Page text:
TNT placed third with a 2.1 rating, slipping 13% from last summer, followed by Lifetime, with a 1.5, dipping 6%. TBS and Cartoon Network each posted a 1.4 rating. Both networks were flat compared with last year.

ESPN, Fox News Channel, Nick at Nite and Hallmark Channel all tied with a 1.3 rating. ESPN and Hallmark were each up 18% versus last summer, while Fox News and Nick at Nite were both down 24%.

USA is benefiting from the return of pro-wrestling perennial WWE Monday Night Raw to its lineup this year, as well as the strong performances of not only the veteran scripted program Monk but also the new series Psych, a breakout hit for cable this summer.

“They're comparing wrestling to a year without wrestling, of course. That has boosted USA, along with Monk,” Brooks said. “They've got several different poles to their success. It's not just wrestling or it's not just Monk, or their movie inventory. These things work together.”

USA has also built original-program blocks on three nights: On Fridays, Monk and Psych are scheduled; on Sunday, it's The Dead Zone and The 4400; and Monday features WWE Raw.

“What we love is Friday night, Sunday night and Monday night, we have solid, original, rating-getting programming,” said Bonnie Hammer, president of USA and Sci Fi Channel.

Monk provided a strong lead-in for Psych, helping to give it “legs,” Brooks said. Psych has averaged a 3.9 rating.

“We're happy campers, for a whole lot of reasons,” Hammer said. “To have the No. 1 new cable series — Psych is the best-rated new original cable series out there this year — and it pretty much did everything we wanted it to, in terms of a block with Monk.”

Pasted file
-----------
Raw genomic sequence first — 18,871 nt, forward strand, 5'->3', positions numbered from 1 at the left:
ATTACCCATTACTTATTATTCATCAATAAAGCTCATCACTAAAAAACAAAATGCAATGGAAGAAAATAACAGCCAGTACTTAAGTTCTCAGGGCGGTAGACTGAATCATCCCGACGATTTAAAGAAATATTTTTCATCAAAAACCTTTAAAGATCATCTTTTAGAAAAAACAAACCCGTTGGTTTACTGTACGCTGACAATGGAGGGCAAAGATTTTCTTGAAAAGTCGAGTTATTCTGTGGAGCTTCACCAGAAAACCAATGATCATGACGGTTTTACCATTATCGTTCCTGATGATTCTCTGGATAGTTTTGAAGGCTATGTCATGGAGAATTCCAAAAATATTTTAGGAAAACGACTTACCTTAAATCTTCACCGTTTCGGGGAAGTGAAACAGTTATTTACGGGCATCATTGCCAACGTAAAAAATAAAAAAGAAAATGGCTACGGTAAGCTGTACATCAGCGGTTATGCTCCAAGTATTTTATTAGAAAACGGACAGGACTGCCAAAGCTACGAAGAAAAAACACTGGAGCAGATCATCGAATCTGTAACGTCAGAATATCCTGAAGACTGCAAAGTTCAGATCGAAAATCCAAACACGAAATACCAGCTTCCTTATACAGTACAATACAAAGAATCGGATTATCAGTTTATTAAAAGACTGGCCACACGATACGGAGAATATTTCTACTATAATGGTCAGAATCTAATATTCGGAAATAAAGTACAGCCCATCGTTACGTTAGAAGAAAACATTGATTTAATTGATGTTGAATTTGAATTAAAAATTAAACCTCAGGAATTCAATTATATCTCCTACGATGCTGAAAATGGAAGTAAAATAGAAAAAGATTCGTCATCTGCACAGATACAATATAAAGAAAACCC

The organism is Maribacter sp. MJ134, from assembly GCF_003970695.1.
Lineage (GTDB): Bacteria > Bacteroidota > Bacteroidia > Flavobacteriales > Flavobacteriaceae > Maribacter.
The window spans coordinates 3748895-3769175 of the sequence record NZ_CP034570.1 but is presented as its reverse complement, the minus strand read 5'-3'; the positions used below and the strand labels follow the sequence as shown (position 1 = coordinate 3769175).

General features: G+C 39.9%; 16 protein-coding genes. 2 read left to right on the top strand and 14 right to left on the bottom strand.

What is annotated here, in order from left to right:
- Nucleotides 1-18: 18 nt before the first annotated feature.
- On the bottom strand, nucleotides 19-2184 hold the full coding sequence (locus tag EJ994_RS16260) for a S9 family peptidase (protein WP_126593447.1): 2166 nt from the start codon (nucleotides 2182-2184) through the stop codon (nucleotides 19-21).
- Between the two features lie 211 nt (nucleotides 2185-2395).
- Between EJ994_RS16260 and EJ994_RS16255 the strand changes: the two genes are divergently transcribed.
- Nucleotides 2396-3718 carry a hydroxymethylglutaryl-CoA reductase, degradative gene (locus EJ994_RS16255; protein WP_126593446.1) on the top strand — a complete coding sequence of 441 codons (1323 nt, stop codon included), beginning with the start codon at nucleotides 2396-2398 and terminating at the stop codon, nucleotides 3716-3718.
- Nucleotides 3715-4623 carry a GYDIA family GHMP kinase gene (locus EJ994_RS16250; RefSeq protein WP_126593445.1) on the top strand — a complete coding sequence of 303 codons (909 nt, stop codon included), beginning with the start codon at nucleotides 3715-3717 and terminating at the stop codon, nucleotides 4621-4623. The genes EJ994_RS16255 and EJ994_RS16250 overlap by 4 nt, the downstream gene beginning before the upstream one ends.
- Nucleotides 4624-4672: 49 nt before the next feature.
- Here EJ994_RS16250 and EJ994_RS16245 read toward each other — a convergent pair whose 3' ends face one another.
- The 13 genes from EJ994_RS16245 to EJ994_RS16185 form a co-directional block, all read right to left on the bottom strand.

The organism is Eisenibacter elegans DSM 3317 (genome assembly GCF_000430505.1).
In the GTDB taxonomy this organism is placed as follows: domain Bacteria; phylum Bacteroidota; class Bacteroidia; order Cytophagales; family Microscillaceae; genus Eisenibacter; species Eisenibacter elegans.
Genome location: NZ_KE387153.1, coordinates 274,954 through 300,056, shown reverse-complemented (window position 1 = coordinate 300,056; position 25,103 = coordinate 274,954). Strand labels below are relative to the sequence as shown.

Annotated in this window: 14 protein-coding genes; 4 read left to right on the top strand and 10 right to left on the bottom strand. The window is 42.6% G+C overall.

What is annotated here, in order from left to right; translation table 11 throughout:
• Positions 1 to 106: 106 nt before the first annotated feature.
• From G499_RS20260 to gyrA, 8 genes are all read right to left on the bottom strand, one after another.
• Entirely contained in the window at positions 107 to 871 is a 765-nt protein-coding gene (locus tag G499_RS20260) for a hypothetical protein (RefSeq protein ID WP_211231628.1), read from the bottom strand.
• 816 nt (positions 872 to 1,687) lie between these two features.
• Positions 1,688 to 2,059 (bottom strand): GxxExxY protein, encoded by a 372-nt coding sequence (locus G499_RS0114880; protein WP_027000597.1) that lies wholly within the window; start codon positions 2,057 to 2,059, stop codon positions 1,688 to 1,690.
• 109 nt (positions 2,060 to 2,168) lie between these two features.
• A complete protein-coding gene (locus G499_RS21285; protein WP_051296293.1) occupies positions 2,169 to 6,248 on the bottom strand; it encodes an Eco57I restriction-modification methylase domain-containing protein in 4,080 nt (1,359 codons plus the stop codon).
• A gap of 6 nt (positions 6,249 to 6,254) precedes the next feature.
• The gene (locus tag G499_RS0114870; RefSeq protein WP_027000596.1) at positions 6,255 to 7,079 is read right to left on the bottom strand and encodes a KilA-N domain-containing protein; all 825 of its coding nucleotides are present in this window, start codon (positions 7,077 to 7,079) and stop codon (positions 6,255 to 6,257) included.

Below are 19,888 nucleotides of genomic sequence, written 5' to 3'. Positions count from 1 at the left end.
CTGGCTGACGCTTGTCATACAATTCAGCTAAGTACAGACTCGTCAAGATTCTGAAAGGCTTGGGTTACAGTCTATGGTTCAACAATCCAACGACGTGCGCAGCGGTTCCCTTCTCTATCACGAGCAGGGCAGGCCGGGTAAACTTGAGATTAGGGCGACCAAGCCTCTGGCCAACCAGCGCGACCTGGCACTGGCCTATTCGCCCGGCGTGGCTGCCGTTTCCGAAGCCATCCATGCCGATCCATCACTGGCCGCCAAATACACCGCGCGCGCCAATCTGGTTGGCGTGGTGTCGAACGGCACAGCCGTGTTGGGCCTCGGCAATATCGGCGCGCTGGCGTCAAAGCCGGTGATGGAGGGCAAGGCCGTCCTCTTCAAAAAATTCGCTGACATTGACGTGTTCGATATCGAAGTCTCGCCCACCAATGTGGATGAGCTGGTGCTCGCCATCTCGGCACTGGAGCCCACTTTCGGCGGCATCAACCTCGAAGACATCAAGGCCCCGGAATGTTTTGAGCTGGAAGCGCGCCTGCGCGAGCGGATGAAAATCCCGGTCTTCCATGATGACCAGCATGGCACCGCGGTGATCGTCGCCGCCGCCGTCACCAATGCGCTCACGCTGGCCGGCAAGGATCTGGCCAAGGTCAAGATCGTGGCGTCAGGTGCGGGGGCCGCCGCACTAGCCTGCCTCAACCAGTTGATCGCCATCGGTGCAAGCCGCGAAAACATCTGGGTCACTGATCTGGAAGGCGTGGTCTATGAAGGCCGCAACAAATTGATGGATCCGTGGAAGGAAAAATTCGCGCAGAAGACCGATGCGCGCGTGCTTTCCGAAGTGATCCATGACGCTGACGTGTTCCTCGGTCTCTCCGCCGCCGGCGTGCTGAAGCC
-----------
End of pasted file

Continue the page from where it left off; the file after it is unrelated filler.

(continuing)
The successful addition of Psych to USA's lineup, paired with Monk, is part of the network's new strategy and branding campaign.

USA has moved to create shows that are “character-centric,” upbeat, fun and escapist, according to Hammer.

'HUGE SLAUGHTER'

Original movies performed extremely well for basic cable this summer, for networks including AMC, Disney Channel, Lifetime and TNT. The two parts of AMC's first made-for-TV movie, the Western Broken Trail, ranked Nos. 1 and 2 in the ratings for all cable programming this summer. The second part ranked first with a 7.9, while the first part was next with a 7.8.

Disney Channel's original movie The Cheetah Girls 2 earned a 5.8 rating. TNT's The Ron Clark Story posted a 5.5 rating, while Lifetime's The Fantasia Barrino Story did a 5.0.

Broadcast networks still debut most of their new shows in the fall, although a few cable channels have scheduled premieres then. TBS, for example, will be launching My Boys and 10 Items or Less.

“Fortunately for us in cable, the broadcasters continue to put all of their shows against each other,” Brooks said. “It's a huge slaughter; it's like all the lemmings going off the cliff. By early October, the corpses are being carried off the field, and the few that survive, survive.

“Cable, on the other hand, because it's producing shows from so many different networks, we never premiere all our stuff against each other.”